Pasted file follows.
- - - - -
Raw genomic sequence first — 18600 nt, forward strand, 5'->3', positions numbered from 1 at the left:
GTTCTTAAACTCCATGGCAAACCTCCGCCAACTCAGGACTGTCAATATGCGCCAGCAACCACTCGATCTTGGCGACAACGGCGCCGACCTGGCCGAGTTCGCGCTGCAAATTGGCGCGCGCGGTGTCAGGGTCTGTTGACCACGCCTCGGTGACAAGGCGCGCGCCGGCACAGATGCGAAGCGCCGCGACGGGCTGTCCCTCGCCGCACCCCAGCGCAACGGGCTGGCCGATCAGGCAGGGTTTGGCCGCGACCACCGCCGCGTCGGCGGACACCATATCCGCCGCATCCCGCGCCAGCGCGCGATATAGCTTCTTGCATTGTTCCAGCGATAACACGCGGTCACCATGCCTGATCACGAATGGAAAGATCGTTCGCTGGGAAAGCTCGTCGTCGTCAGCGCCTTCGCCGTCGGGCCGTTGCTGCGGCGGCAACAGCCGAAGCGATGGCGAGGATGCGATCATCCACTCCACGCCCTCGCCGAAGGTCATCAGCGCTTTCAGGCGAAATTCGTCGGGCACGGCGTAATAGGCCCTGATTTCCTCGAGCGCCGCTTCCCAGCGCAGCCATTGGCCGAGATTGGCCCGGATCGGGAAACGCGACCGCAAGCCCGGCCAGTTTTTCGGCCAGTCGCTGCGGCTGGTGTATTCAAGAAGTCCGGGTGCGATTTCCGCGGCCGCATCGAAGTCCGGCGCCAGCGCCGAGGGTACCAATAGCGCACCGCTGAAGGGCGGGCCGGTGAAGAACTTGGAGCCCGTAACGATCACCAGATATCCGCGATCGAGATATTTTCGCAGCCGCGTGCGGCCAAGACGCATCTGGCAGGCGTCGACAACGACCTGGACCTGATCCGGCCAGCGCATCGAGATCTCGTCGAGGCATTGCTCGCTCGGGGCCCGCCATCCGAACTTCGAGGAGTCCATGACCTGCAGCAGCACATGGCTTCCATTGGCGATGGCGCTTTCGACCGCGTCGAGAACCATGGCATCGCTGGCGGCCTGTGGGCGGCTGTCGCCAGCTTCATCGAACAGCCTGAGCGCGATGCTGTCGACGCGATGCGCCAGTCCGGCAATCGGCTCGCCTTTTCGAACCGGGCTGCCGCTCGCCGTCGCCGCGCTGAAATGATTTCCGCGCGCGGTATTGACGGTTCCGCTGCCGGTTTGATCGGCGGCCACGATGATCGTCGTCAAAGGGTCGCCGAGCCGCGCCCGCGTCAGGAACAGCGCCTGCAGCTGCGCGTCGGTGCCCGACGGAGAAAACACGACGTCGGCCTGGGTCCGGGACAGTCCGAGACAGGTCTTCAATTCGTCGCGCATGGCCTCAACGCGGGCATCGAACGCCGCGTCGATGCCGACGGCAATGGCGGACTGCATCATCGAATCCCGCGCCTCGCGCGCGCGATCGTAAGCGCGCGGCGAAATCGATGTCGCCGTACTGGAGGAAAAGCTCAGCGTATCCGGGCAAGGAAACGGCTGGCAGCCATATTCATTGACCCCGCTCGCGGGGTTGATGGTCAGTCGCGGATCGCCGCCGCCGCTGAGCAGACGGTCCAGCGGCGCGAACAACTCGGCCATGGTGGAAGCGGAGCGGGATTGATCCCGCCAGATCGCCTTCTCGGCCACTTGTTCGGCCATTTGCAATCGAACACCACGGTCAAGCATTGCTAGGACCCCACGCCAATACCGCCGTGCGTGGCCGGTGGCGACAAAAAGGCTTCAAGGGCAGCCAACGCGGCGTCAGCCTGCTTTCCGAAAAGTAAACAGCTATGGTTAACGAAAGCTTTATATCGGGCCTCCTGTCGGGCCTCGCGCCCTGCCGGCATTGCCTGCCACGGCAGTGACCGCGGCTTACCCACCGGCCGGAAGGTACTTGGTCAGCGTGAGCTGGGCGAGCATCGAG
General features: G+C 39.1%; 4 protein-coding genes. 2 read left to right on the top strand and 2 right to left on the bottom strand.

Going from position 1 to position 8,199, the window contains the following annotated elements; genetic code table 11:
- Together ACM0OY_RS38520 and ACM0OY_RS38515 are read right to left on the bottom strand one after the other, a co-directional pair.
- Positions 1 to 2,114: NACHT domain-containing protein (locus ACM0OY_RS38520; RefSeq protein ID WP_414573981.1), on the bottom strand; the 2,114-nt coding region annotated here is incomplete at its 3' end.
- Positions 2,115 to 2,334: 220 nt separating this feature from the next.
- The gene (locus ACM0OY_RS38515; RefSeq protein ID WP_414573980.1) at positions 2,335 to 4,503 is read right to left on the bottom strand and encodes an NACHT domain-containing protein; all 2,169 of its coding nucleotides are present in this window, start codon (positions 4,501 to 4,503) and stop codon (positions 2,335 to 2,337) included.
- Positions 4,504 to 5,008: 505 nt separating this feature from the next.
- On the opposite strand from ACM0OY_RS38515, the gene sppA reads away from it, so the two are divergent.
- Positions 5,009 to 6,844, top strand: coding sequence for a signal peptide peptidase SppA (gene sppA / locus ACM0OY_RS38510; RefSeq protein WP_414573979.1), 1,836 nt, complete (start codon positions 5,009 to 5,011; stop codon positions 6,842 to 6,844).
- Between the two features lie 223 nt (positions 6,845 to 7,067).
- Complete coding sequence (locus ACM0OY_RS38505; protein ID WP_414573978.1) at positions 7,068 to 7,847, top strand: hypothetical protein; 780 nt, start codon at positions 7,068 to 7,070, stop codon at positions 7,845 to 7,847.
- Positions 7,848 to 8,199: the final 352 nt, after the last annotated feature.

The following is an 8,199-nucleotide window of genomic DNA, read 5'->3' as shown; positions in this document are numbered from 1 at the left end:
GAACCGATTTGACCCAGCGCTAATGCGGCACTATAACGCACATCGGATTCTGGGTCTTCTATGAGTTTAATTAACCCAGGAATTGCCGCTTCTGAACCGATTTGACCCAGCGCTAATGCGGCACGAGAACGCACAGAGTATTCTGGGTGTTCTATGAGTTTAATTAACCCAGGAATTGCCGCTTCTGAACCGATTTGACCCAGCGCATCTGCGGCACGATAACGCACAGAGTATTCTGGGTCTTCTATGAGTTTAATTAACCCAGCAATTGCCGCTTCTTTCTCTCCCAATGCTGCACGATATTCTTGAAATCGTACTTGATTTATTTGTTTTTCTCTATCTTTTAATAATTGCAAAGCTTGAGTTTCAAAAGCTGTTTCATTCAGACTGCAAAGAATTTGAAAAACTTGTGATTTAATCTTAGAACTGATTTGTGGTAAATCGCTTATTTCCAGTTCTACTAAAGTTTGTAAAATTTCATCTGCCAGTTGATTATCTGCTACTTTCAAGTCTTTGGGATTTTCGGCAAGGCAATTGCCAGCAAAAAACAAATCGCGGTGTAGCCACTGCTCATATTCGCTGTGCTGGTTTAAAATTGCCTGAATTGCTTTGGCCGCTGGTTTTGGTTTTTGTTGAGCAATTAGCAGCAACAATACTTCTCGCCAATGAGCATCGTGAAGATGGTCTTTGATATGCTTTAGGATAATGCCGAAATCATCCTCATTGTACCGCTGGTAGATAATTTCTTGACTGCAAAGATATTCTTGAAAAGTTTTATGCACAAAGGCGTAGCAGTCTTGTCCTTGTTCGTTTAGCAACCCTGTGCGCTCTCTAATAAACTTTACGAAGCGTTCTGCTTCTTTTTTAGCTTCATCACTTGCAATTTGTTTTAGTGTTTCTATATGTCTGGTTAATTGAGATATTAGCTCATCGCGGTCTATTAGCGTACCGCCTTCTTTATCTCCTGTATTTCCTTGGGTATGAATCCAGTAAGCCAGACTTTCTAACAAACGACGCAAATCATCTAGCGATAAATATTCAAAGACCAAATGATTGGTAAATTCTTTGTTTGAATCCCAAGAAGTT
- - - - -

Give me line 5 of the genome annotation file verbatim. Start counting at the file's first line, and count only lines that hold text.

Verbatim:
- Together ACM0OY_RS38520 and ACM0OY_RS38515 are read right to left on the bottom strand one after the other, a co-directional pair.